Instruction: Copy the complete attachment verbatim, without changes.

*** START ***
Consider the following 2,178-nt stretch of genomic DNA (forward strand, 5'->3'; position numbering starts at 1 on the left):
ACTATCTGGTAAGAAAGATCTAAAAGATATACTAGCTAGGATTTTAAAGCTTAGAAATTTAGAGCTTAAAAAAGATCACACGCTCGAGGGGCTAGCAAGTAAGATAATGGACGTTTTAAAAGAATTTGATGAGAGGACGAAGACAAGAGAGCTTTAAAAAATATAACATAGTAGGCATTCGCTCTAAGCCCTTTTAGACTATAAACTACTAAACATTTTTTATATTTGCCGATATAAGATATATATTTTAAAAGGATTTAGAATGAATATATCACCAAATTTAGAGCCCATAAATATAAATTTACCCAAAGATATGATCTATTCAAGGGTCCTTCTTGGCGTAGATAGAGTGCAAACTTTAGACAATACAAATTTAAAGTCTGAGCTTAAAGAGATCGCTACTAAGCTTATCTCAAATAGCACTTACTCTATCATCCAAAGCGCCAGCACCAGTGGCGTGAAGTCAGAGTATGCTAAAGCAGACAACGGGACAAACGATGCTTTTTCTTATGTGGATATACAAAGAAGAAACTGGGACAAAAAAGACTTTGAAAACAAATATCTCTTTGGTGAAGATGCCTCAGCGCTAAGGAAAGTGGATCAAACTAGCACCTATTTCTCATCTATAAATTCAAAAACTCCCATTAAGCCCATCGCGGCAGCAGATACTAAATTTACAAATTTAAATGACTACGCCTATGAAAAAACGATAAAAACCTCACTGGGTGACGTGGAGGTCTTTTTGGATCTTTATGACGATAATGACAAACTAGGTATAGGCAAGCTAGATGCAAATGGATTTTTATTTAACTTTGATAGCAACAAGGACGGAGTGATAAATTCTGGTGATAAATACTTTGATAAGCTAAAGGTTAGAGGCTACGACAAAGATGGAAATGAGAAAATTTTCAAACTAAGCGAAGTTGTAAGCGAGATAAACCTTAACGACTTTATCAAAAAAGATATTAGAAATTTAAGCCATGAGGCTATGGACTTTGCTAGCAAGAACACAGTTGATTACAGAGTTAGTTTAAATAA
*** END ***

Consider the following 2,178-nt stretch of genomic DNA (forward strand, 5'->3'; position numbering starts at 1 on the left):
ACTATCTGGTAAGAAAGATCTAAAAGATATACTAGCTAGGATTTTAAAGCTTAGAAATTTAGAGCTTAAAAAAGATCACACGCTCGAGGGGCTAGCAAGTAAGATAATGGACGTTTTAAAAGAATTTGATGAGAGGACGAAGACAAGAGAGCTTTAAAAAATATAACATAGTAGGCATTCGCTCTAAGCCCTTTTAGACTATAAACTACTAAACATTTTTTATATTTGCCGATATAAGATATATATTTTAAAAGGATTTAGAATGAATATATCACCAAATTTAGAGCCCATAAATATAAATTTACCCAAAGATATGATCTATTCAAGGGTCCTTCTTGGCGTAGATAGAGTGCAAACTTTAGACAATACAAATTTAAAGTCTGAGCTTAAAGAGATCGCTACTAAGCTTATCTCAAATAGCACTTACTCTATCATCCAAAGCGCCAGCACCAGTGGCGTGAAGTCAGAGTATGCTAAAGCAGACAACGGGACAAACGATGCTTTTTCTTATGTGGATATACAAAGAAGAAACTGGGACAAAAAAGACTTTGAAAACAAATATCTCTTTGGTGAAGATGCCTCAGCGCTAAGGAAAGTGGATCAAACTAGCACCTATTTCTCATCTATAAATTCAAAAACTCCCATTAAGCCCATCGCGGCAGCAGATACTAAATTTACAAATTTAAATGACTACGCCTATGAAAAAACGATAAAAACCTCACTGGGTGACGTGGAGGTCTTTTTGGATCTTTATGACGATAATGACAAACTAGGTATAGGCAAGCTAGATGCAAATGGATTTTTATTTAACTTTGATAGCAACAAGGACGGAGTGATAAATTCTGGTGATAAATACTTTGATAAGCTAAAGGTTAGAGGCTACGACAAAGATGGAAATGAGAAAATTTTCAAACTAAGCGAAGTTGTAAGCGAGATAAACCTTAACGACTTTATCAAAAAAGATATTAGAAATTTAAGCCATGAGGCTATGGACTTTGCTAGCAAGAACACAGTTGATTACAGAGTTAGTTTAAATAA